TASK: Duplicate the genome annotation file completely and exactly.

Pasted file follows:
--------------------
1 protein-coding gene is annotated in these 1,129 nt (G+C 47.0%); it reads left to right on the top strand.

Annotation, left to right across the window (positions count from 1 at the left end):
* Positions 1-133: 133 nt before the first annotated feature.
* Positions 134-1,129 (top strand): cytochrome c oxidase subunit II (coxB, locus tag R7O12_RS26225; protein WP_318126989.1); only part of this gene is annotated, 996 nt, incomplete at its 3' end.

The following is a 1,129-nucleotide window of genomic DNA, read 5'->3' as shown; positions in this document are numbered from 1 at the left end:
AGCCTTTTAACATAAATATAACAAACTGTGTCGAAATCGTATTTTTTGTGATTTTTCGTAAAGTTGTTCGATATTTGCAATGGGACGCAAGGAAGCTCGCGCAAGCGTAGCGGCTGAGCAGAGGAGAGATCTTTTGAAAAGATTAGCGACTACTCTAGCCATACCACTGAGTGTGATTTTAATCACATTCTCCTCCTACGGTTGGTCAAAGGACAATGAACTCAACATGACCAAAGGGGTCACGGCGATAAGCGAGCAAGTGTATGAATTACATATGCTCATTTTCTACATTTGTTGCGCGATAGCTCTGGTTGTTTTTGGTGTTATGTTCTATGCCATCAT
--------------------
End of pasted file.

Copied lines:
1 protein-coding gene is annotated in these 1,129 nt (G+C 47.0%); it reads left to right on the top strand.

Annotation, left to right across the window (positions count from 1 at the left end):
* Positions 1-133: 133 nt before the first annotated feature.
* Positions 134-1,129 (top strand): cytochrome c oxidase subunit II (coxB, locus tag R7O12_RS26225; protein WP_318126989.1); only part of this gene is annotated, 996 nt, incomplete at its 3' end.

The following is a 1,129-nucleotide window of genomic DNA, read 5'->3' as shown; positions in this document are numbered from 1 at the left end:
AGCCTTTTAACATAAATATAACAAACTGTGTCGAAATCGTATTTTTTGTGATTTTTCGTAAAGTTGTTCGATATTTGCAATGGGACGCAAGGAAGCTCGCGCAAGCGTAGCGGCTGAGCAGAGGAGAGATCTTTTGAAAAGATTAGCGACTACTCTAGCCATACCACTGAGTGTGATTTTAATCACATTCTCCTCCTACGGTTGGTCAAAGGACAATGAACTCAACATGACCAAAGGGGTCACGGCGATAAGCGAGCAAGTGTATGAATTACATATGCTCATTTTCTACATTTGTTGCGCGATAGCTCTGGTTGTTTTTGGTGTTATGTTCTATGCCATCAT